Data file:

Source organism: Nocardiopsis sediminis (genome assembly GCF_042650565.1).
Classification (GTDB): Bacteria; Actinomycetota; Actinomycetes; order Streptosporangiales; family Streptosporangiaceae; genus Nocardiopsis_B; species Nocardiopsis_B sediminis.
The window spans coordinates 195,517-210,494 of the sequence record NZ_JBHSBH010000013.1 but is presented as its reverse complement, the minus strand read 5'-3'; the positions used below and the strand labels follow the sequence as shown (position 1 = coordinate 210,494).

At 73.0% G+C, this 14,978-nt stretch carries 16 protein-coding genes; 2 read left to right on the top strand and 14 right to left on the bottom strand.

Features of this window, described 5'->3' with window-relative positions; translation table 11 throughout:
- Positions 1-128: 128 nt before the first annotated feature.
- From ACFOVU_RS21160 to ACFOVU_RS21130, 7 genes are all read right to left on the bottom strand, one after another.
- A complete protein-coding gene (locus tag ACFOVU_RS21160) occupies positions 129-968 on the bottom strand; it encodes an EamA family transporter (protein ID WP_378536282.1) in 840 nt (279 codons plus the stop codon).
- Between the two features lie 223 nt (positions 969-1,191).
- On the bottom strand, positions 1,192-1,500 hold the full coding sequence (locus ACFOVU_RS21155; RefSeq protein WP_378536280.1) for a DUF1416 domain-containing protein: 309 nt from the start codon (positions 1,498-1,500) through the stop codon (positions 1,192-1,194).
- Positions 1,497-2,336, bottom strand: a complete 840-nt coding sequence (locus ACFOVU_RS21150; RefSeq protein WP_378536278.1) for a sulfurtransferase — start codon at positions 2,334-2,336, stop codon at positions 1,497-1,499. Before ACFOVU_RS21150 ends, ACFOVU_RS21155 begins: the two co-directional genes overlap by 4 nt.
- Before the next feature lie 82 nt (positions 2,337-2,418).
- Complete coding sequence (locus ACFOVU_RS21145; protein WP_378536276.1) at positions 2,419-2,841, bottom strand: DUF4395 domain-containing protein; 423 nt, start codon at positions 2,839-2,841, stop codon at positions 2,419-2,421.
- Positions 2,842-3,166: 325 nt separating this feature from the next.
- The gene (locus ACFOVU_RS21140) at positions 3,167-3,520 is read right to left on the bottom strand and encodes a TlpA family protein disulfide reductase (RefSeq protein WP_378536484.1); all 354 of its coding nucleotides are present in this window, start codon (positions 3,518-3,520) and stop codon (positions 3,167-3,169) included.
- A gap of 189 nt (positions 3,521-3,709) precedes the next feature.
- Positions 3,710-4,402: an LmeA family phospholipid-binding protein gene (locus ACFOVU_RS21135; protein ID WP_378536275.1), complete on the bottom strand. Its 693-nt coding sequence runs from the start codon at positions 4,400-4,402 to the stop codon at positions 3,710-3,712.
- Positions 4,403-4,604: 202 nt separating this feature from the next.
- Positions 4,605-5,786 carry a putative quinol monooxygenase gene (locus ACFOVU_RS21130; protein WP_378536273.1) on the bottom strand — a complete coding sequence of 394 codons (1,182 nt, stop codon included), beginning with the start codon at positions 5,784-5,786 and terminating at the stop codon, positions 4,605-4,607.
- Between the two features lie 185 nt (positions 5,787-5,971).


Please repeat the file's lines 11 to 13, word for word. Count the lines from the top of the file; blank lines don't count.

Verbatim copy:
- Positions 1,497-2,336, bottom strand: a complete 840-nt coding sequence (locus ACFOVU_RS21150; RefSeq protein WP_378536278.1) for a sulfurtransferase — start codon at positions 2,334-2,336, stop codon at positions 1,497-1,499. Before ACFOVU_RS21150 ends, ACFOVU_RS21155 begins: the two co-directional genes overlap by 4 nt.
- Before the next feature lie 82 nt (positions 2,337-2,418).
- Complete coding sequence (locus ACFOVU_RS21145; protein WP_378536276.1) at positions 2,419-2,841, bottom strand: DUF4395 domain-containing protein; 423 nt, start codon at positions 2,839-2,841, stop codon at positions 2,419-2,421.